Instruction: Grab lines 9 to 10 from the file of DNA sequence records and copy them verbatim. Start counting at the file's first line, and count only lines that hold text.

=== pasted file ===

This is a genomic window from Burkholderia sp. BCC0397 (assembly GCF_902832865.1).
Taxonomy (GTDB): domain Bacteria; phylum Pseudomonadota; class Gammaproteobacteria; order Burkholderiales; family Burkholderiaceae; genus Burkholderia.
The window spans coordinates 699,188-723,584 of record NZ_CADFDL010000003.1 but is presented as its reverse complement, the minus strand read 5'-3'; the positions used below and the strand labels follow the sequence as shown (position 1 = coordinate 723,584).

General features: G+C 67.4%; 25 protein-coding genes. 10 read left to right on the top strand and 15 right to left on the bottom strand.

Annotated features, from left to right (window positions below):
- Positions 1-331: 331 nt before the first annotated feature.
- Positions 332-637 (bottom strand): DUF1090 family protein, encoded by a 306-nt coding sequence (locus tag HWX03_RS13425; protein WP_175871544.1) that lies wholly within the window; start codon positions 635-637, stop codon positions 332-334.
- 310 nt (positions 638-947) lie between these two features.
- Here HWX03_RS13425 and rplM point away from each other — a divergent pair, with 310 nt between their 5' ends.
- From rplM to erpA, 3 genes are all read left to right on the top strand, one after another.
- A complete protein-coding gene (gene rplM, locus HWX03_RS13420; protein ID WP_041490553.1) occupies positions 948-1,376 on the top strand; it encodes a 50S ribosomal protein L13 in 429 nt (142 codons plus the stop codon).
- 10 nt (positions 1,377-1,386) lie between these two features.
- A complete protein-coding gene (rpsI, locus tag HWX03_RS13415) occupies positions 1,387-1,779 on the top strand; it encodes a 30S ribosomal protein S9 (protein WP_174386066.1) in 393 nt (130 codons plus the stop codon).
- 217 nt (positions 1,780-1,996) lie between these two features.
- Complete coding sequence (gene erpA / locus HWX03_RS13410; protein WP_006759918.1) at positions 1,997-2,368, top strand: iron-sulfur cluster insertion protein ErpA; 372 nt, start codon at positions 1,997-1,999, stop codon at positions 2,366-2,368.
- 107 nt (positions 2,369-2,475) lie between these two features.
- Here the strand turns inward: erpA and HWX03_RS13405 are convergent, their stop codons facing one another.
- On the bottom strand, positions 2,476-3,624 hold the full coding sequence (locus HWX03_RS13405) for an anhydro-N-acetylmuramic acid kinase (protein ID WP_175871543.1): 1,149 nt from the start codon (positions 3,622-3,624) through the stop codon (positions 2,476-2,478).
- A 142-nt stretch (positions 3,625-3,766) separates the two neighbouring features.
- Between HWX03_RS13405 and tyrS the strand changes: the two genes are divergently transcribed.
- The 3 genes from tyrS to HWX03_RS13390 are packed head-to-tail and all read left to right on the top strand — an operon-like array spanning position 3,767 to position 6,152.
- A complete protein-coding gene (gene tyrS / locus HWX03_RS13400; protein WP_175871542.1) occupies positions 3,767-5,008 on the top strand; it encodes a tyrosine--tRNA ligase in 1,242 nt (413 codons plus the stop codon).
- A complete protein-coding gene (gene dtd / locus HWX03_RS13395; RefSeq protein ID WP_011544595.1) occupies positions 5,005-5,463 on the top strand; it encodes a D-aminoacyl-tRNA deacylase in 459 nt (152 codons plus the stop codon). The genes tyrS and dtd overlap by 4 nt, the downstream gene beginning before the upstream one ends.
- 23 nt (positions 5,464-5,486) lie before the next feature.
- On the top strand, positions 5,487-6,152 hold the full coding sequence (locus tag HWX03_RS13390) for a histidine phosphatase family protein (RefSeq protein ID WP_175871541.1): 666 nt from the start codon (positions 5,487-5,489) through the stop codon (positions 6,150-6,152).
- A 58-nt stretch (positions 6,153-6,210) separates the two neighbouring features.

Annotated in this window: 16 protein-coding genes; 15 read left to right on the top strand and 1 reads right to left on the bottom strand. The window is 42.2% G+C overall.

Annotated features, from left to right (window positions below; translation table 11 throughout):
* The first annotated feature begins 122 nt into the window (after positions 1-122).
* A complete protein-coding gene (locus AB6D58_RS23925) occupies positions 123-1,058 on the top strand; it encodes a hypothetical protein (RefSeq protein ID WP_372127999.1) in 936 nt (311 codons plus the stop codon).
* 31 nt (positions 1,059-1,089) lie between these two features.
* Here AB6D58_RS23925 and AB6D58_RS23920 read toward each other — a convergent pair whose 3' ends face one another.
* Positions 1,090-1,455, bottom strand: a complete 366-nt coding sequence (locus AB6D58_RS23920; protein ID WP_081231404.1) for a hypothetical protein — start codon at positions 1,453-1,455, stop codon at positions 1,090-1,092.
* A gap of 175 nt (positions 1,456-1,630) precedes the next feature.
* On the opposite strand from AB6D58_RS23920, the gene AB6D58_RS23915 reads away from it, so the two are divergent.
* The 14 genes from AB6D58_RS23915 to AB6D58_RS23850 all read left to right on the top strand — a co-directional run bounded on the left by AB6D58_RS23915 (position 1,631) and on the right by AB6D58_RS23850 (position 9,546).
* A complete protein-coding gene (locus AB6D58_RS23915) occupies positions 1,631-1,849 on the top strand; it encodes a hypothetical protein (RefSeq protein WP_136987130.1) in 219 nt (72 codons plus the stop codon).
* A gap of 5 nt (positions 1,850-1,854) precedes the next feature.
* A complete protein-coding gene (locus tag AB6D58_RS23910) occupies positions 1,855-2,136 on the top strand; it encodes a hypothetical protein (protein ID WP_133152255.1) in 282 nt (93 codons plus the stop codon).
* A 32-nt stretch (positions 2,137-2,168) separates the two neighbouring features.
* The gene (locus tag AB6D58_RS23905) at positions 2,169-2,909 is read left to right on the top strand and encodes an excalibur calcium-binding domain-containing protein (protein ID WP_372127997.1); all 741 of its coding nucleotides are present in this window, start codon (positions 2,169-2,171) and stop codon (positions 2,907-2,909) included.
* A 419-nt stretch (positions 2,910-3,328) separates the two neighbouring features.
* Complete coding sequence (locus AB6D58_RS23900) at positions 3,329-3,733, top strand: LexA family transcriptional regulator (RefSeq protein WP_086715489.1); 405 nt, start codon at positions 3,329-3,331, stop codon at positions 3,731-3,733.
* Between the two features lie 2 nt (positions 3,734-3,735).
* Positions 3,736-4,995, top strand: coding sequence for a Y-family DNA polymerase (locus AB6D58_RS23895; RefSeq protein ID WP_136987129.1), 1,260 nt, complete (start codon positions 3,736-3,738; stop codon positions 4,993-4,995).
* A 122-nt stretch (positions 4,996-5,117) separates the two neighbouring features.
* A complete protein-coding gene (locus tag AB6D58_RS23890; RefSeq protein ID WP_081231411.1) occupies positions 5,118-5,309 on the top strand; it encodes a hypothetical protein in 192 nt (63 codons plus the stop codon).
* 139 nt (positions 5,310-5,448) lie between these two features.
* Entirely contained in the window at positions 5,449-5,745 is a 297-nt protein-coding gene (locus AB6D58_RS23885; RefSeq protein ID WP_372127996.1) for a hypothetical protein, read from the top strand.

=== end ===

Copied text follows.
- Here HWX03_RS13425 and rplM point away from each other — a divergent pair, with 310 nt between their 5' ends.
- From rplM to erpA, 3 genes are all read left to right on the top strand, one after another.